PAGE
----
I got a pal. He is really interested music, even more than me. He owns a couple of guitars (Fenders!), amps (Fenders! tube!), and more recordings than me. Okay, maybe four times the number of recordings that I own. And I own a ridiculous number, no I won't admit to how many. I've been collecting for thirty years and I'm too bleeping anal to toss any away. In desperation I sold a few as well as traded a few. Serious mistake. The really bad ones remind me of mistaken choices, or whom I should never take advice from.
At any rate when Rocking Mr. Tom shows up, we usually go shopping. And when I talk shopping I'm talking the Fetus. An institution in the area for a long time, they have a great selection of blues, rock, and more. I can't speak for country as I can't stand that crap. Okay, I don't mind the quality country; Johnny Cash, Waylon Jennings, and serious old school artists. Not that putz Garth and Wynonna.
So here is the list of what I bought this time. It had been quite a while since I had last shopped for recordings:
Death By Sexy - Eagles of Death Metal
Separation Sunday - the Hold Steady
Flashback - J. Geils
Showtunes - Stephin Merritt
Biggest Prize In Sport - 999
Elan Vital - Pretty Girls Make Graves
Broken Toy Soldiers - the Raconteurs
The Repulsion Box - Sons and Daughters
Songs and Other Things - Tom Verlaine
Dumbing Up - World Party
Living With War - Neil Young
So far I've listened to several recordings, but not enough of all of them. I have listened to these four in depth enough to make a review.
Biggest Prize In Sport by 999 is old school New Wave from the early 80s. I've had a vinyl copy for over 20 years. I loved it then, its pop, its catchy, it has wonderful guitar licks, and its completely meaningless from a seriousness angle. Its a guilty pleasure at its finest. When I saw it in the used bin for $7, I couldn't pass it up. I've rarely seen them in the new racks much less in the used rack. Embarrassed? Nope, its a band which has sentimental value as well as entertainment value. They might be the Bay City Rollers of the New Wave or Punk era, but nobody's hardly heard of them, so maybe its okay? You mileage might vary.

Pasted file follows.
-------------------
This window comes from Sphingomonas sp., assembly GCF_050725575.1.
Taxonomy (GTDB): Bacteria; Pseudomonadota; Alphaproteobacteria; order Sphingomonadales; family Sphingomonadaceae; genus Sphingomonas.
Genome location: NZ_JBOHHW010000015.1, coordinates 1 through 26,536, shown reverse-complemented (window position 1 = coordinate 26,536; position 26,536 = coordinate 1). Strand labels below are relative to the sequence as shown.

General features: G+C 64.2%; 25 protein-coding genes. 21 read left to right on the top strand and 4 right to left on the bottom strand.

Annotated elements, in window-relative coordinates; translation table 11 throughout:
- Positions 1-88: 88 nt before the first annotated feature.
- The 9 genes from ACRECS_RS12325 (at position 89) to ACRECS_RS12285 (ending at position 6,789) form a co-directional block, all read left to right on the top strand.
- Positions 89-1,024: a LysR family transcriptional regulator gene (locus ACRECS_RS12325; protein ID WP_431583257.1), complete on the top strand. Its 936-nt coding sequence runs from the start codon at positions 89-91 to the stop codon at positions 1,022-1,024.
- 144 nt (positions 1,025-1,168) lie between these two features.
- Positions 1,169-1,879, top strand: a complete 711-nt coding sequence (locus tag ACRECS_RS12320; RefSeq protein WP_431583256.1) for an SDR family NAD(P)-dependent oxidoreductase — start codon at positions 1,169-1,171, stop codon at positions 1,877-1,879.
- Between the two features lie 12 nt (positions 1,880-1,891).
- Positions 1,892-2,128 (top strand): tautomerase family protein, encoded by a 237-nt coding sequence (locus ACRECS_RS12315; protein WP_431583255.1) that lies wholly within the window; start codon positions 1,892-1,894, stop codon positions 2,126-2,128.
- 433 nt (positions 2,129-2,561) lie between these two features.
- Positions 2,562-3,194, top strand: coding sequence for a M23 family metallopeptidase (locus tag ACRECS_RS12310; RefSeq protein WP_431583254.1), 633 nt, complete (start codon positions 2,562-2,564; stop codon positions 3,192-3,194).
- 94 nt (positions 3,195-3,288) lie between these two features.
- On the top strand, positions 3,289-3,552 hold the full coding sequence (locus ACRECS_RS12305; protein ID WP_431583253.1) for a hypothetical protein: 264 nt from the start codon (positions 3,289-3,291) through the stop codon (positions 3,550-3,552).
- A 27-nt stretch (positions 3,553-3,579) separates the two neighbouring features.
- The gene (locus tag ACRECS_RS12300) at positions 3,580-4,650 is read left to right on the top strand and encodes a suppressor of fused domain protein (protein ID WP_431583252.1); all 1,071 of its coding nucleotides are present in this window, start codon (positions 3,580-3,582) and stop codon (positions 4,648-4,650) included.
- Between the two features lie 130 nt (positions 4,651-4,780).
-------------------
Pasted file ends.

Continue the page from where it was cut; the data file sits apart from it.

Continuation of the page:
Separation Sunday by The Hold Steady is quality rock and roll with a twist of anger. Some might call it Power Pop or even Punk, but its just all rock and roll isn't it? I heard a cut off this disc on the The Current. The first thing that grabbed me is the vocal similarity to Mark E. Smith of The Fall. I also found the lyric about "your rat faced friend" hilarious. Great biting lyrics about a wide range of stuff. The disc just demands to be played loud. Lots of good crude guitar work and just solid rock and roll. The disc has been well reviewed elsewhere. I find it highly recommended if you like things like the Fall, the Clash, the Jam and other intense music.
Dumbing Up by World Party was a pleasant surprise to see in the record shop in the "new" bin. Its a bit short compared to his (Karl Wallinger of course) other recordings, but it holds up well just the same. If you remember the early days of The Waterboys, then you should consider checking out World Party's back catalog. Personally I suggest you start with Bang! as well as Egyptology. The man has a mind for hooks and catchy lyrics, but he also knows his sound. He always surrounds himself with great players and his recordings sound the same over his 20 plus years of discs. He likes lush production and smooth vocals that may not appeal to everyone. I really have always liked the sound of World Party since Karl was a part of the Waterboys. I thought that was partnership that broke up and each carried a solid portion of the musical ability and later recordings prove that Mike Scott and Karl Wallinger have the chops to carry off their own careers with ease.
Living With War by Neil Young was the biggest disappointment so far. Where was Neil's angst when he made Prairie Wind? I don't know where Neil was, but Shrubbery (its a nickname for George W. Bush by a Texan newspaperwoman you should know even if I can't remember her name at the moment) and his administration have sucked for a long time. I really thought this disc showed Neil's age. Too little, too late. What? The last five or six recordings have left me very unexcited. I don't think I've really enjoyed anything since Arc Weld and before. I expect more from Neil and frankly, I've not found it. Its begun to piss me off. Not bad enough like with U2 where I won't be buying anything new of theirs, but I'll be thinking long and hard before I buy another Neil Young recording. I'm so freaking disappointed.